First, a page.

Mary, Mrs., widow, original grantee of Hampton, proprietor 1638-1640. As Mary Wood she had married John Hussey at Dorking, county Surrey, 5 December 1593, and, a widow, came with or followed her son’s family to New England. Not unlikely her husband was the early voyager Hussey [p.365] east away upon Cape Florida and there devoured by the native cannibals, a fate attributed to Christopher by his great-grandson Joseph Marshall of Nantucket, in his signed ‘Genealogy of the Husseys.’ Christopher himself certainly died in Hampton, if not in his bed. In Hampton 25 April 1648 she sold to John Woodin a joint possession until her death in 16 acres, partly adjoining Christopher. She was living 4 March 1649-50; Woodin sold alone 27 July 1657. Lists 392a, 393ab. In 1695 Thomas Leavitt and Joseph Marston drew in 3rd West Division in her original right. Children baptized at Dorking: John, 29 April 1594, died 8 November 1597. Christopher, 18 February 1599.

Source:  Noyes, Sybil, Libby, Charles Thornton, and Davis, Walter Goodwin, Genealogical Dictionary of Maine and New Hampshire, Portland, Maine:  The Southward Press, 1928.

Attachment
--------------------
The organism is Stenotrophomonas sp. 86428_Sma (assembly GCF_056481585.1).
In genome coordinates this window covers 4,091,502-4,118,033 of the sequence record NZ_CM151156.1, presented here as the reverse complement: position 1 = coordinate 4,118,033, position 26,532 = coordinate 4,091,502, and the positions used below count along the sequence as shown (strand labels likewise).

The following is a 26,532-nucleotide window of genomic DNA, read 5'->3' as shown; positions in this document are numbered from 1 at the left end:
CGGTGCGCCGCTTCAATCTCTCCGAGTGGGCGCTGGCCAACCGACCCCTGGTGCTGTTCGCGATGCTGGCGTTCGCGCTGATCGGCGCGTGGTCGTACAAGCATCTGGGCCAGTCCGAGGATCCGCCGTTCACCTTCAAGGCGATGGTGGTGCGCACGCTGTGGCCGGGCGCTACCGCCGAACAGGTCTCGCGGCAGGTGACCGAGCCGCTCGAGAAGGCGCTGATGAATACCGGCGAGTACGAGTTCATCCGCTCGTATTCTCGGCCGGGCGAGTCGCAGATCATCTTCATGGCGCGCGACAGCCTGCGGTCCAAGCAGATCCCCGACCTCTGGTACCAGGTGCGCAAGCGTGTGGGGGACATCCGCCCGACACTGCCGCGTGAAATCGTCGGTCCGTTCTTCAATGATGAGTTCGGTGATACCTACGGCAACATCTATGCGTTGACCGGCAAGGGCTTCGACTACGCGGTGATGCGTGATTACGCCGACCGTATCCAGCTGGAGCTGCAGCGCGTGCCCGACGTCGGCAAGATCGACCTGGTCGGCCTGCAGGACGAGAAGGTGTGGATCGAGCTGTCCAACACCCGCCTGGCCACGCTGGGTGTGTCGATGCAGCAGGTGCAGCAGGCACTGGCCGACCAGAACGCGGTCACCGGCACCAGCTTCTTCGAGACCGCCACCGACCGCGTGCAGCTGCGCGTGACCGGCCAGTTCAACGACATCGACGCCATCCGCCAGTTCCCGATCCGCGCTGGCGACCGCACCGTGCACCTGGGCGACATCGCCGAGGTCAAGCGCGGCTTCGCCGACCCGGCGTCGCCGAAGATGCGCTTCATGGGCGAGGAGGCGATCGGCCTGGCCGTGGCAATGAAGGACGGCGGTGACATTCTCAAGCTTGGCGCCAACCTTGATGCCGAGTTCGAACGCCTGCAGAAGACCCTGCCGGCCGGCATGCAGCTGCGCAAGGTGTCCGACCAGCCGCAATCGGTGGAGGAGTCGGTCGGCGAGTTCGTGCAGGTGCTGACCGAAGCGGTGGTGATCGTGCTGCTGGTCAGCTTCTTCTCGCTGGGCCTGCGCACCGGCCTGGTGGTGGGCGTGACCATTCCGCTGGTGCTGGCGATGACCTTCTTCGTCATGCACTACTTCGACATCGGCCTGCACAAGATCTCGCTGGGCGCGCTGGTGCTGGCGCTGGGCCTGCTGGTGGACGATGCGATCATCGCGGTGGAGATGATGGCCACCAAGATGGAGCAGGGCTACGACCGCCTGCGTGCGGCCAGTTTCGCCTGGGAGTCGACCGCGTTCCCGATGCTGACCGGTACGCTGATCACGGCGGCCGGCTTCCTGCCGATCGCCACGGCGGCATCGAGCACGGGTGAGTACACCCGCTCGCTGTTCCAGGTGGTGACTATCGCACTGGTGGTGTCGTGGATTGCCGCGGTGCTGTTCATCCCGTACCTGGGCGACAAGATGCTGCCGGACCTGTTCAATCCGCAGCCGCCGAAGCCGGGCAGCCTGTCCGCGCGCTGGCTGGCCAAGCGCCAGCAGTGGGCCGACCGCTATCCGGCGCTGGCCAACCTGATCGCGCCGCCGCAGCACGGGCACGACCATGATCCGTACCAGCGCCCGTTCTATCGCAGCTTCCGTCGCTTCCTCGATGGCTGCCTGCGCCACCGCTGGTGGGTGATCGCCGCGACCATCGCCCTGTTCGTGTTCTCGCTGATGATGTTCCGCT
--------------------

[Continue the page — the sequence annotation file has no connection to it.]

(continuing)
Hussey.
1—John.

Dorking, Surrey Co., Eng.
The church records at Dorking give his marriage, and the baptisms of his two sons; with the death of the older son (John) while yet an infant. As his widow came to New England with her son Christopher, or very soon followed him there, it is probable that he was the only child living at that time. She was at Hampton in 1638, when her son was resident there.

Source:  Austin, John Osborne, One Hundred and Sixty Allied Families, Salem, MA, 1893, pgs. 145.


    3. MARY HUSSEY, VIDUA. Why she should be the only female grantee is hard to answer. She was perhaps a relative of Captain Christopher Hussey, but no affirmative evidence of this has been found. [Later research strongly suggests that she was, indeed, Christopher’s mother.] She has been ingeniously worked up into Christopher’s mother; and the name of the wife of John Hussey having been transformed from Moor to Wood, she has been linked with John Woodin, to whom she conveyed 16 acres of land in Hampton 25 April, 1648.[2] All this seems pure surmise, and wild genealogical guessing. In 1650 seats in the Hampton meeting-house were assigned to “ould mistris husse” and to “her dafter husse”.[3] Widow Mary Hussey died at Hampton 16 June, 1660; and troubles us no further. It may be noted that “Mary Hussey, widow”, appears among the associates of John White in his New England adventure.[4] On the list her name is given between the names of two associates living in New England, but she is not specifically so described.